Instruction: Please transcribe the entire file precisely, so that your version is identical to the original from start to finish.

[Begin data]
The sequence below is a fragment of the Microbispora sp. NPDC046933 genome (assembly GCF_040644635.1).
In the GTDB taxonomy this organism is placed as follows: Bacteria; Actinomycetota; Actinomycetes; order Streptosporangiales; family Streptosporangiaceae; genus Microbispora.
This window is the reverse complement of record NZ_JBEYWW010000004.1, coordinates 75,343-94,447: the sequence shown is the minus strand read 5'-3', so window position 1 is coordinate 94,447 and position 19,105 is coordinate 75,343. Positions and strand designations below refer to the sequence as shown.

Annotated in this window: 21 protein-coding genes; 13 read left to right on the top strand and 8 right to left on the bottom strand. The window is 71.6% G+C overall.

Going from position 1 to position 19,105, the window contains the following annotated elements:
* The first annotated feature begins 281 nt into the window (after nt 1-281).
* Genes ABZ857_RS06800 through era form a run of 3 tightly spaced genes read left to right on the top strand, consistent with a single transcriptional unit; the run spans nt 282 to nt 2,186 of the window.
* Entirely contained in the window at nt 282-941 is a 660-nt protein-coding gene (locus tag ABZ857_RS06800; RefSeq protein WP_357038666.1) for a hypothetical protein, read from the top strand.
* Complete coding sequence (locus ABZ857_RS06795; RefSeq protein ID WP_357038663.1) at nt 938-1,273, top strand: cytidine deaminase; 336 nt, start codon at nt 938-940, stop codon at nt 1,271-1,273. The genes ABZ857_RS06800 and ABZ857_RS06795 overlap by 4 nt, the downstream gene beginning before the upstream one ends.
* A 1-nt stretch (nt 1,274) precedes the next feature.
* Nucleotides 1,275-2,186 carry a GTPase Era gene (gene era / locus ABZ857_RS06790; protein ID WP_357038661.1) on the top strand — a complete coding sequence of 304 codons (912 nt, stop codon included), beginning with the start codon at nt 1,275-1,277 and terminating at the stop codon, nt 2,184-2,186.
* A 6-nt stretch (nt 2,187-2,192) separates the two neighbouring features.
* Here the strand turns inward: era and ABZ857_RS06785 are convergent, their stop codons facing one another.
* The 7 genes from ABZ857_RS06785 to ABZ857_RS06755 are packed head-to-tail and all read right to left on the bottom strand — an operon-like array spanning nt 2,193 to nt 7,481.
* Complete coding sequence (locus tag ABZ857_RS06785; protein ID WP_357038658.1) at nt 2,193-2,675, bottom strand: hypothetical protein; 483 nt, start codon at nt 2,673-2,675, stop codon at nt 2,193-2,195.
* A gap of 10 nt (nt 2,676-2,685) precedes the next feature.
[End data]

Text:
The sequence below is a fragment of the Microbispora sp. NPDC046933 genome (assembly GCF_040644635.1).
In the GTDB taxonomy this organism is placed as follows: Bacteria; Actinomycetota; Actinomycetes; order Streptosporangiales; family Streptosporangiaceae; genus Microbispora.
This window is the reverse complement of record NZ_JBEYWW010000004.1, coordinates 75,343-94,447: the sequence shown is the minus strand read 5'-3', so window position 1 is coordinate 94,447 and position 19,105 is coordinate 75,343. Positions and strand designations below refer to the sequence as shown.

Annotated in this window: 21 protein-coding genes; 13 read left to right on the top strand and 8 right to left on the bottom strand. The window is 71.6% G+C overall.

Going from position 1 to position 19,105, the window contains the following annotated elements:
* The first annotated feature begins 281 nt into the window (after nt 1-281).
* Genes ABZ857_RS06800 through era form a run of 3 tightly spaced genes read left to right on the top strand, consistent with a single transcriptional unit; the run spans nt 282 to nt 2,186 of the window.
* Entirely contained in the window at nt 282-941 is a 660-nt protein-coding gene (locus tag ABZ857_RS06800; RefSeq protein WP_357038666.1) for a hypothetical protein, read from the top strand.
* Complete coding sequence (locus ABZ857_RS06795; RefSeq protein ID WP_357038663.1) at nt 938-1,273, top strand: cytidine deaminase; 336 nt, start codon at nt 938-940, stop codon at nt 1,271-1,273. The genes ABZ857_RS06800 and ABZ857_RS06795 overlap by 4 nt, the downstream gene beginning before the upstream one ends.
* A 1-nt stretch (nt 1,274) precedes the next feature.
* Nucleotides 1,275-2,186 carry a GTPase Era gene (gene era / locus ABZ857_RS06790; protein ID WP_357038661.1) on the top strand — a complete coding sequence of 304 codons (912 nt, stop codon included), beginning with the start codon at nt 1,275-1,277 and terminating at the stop codon, nt 2,184-2,186.
* A 6-nt stretch (nt 2,187-2,192) separates the two neighbouring features.
* Here the strand turns inward: era and ABZ857_RS06785 are convergent, their stop codons facing one another.
* The 7 genes from ABZ857_RS06785 to ABZ857_RS06755 are packed head-to-tail and all read right to left on the bottom strand — an operon-like array spanning nt 2,193 to nt 7,481.
* Complete coding sequence (locus tag ABZ857_RS06785; protein ID WP_357038658.1) at nt 2,193-2,675, bottom strand: hypothetical protein; 483 nt, start codon at nt 2,673-2,675, stop codon at nt 2,193-2,195.
* A gap of 10 nt (nt 2,676-2,685) precedes the next feature.